Sufjan Stevens – Songs For Christmas

After Come On Feel The Illinoise, “Merry Xmas Everybody” as a 5CD box set!

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As we know from his monumental 50 States project, Sufjan Stevens likes to approach things on a grand scale. So perhaps we shouldn’t be too surprised when, in contrast to most singers, his Christmas album isn’t the usual token recitation of seasonal carols, but a mammoth 5CD box incorporating both traditional and original compositions.

The set compiles together the EPs which, emulating the fan-club gifts of such as The Beatles and REM, Stevens has recorded each Christmas since 2000 (excepting 2004, for some reason) as presents for family and friends. Several are brief piano miniatures, of traditional tunes like “Lo! How A Rose E’er Blooming” and a thumping, ingenuous “Jingle Bells”; or glockenspiel, glistening like sun on snow for “Angels We Have Heard On High”.

Then there are the more elaborately arranged versions of songs such as “Joy To The World!” and “Little Drummer Boy”, whose modest theme offers the perfect vehicle for Stevens’ diffident voice.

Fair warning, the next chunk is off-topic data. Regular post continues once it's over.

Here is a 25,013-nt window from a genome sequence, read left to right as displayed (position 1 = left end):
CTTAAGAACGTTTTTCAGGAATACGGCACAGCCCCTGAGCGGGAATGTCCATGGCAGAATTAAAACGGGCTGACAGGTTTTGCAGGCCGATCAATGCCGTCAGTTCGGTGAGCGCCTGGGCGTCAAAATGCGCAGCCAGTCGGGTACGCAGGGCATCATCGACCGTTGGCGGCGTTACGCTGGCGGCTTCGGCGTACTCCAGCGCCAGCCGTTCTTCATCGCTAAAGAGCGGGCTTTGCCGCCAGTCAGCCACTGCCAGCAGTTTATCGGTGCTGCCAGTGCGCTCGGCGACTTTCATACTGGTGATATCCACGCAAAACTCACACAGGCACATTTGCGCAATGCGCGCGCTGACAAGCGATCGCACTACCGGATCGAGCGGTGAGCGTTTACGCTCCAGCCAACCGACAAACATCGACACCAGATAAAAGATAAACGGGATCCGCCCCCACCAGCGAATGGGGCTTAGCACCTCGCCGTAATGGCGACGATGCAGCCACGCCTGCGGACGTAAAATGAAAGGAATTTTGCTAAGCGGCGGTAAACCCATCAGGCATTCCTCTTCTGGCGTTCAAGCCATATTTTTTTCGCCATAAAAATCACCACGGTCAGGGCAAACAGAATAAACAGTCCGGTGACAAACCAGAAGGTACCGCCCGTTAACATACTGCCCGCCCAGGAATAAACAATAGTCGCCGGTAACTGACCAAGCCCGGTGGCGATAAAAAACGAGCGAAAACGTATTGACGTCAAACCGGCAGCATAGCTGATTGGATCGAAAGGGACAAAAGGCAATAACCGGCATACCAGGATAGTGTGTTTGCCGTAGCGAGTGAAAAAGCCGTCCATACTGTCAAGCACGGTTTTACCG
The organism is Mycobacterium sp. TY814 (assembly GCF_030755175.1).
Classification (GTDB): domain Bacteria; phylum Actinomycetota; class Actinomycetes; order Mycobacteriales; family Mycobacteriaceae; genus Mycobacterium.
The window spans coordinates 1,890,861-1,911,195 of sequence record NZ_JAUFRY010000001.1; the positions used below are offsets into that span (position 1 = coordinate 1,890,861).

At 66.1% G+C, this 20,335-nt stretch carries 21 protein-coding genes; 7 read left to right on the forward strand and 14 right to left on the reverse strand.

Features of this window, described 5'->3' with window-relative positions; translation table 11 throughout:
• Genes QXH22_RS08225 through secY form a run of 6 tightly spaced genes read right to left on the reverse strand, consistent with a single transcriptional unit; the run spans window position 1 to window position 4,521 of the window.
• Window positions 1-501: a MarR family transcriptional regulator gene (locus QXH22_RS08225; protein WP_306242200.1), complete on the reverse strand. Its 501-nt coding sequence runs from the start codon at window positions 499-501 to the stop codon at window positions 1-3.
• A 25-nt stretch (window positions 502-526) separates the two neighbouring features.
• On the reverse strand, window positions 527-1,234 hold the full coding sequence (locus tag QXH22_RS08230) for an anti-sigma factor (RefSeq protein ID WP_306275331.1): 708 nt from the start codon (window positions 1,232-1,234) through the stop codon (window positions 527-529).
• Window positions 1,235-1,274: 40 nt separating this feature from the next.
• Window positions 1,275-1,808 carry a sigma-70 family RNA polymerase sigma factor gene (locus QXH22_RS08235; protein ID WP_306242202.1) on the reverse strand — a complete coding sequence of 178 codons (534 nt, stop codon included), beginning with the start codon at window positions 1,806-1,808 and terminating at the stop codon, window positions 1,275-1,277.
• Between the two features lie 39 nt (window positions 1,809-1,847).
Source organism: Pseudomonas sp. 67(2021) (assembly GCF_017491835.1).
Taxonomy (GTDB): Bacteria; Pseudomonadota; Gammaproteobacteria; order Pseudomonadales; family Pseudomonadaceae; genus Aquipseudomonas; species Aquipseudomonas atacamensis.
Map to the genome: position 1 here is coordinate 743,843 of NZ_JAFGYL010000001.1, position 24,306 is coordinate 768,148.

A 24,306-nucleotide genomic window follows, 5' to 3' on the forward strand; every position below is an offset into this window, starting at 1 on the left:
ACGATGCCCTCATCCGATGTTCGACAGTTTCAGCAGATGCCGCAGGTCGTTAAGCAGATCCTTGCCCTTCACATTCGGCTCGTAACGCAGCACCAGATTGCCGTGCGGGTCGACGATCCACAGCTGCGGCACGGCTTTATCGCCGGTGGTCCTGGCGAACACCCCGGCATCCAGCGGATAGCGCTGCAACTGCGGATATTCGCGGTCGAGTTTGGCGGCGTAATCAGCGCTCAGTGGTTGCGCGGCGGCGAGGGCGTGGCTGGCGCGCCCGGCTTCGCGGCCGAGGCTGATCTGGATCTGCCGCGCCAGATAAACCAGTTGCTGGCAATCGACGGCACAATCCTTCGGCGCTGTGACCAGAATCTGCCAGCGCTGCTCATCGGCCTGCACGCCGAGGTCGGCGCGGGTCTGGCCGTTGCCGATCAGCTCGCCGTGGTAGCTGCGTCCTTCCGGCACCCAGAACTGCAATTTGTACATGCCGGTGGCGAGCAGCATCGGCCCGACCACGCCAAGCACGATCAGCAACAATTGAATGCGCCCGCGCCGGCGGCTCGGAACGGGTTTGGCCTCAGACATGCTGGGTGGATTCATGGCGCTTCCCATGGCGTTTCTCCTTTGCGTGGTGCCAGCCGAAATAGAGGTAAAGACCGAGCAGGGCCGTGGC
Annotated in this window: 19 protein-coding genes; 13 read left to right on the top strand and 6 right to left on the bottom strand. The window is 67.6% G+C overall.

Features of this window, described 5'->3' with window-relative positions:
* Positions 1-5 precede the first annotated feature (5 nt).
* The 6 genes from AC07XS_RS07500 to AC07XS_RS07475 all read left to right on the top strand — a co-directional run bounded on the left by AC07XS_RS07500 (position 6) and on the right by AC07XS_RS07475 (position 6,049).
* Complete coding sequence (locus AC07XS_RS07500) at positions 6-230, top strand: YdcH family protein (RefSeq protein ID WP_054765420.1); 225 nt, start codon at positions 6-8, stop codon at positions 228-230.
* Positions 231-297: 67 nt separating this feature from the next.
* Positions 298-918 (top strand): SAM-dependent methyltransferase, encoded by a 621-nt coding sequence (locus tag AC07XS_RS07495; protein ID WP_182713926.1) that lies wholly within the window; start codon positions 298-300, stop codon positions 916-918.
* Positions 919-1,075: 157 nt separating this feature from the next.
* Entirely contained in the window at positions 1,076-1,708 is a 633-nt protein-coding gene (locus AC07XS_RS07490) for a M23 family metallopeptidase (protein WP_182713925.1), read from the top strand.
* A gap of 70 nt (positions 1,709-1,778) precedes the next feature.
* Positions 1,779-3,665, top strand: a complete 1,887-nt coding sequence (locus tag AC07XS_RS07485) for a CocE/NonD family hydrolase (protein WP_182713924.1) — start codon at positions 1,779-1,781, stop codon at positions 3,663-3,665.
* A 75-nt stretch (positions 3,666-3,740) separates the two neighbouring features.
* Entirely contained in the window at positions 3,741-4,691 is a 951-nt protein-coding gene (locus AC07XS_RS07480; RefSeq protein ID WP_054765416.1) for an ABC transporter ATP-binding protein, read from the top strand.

Most interesting, though, are Stevens’ own additions to the Christmas canon, like the light-hearted “Come On! Let’s Boogey To The Elf Dance!” (“K-Mart is closed/So is the bakery/Everyone’s home”) and the bathetic “That Was The Worst Christmas Ever!”, whose hushed harmonies and plunking banjo are highly reminiscent of parts of Illinoise. The tone is generally one of mild encouragement, of jollying-along the reluctant participants in this most fraught of celebrations, as indicated by titles like “Hey Guys! It’s Christmas Time!” and “It’s Christmas! Let’s Be Glad!”.

The tracks which offer a slightly askance look at the festive season are most entertaining, such as the semi-apologetic account of disharmony “Did I Make You Cry On Christmas Day? (Well, You Deserved It!)”, all banjo, sleigh-bells and strained falsetto harmonies, and the splendid “Get Behind Me, Santa!”, where cheesy horns and organ race up and down the scale like elves bustling industriously in the toy workshop.

Here, Stevens offers a less than generous assessment of Saint Nick’s profession: “You move so fast/ Like a psychopathic colour TV/ With your Christmas bag and your jolly face/ And the reindeer stomping all over the place”.



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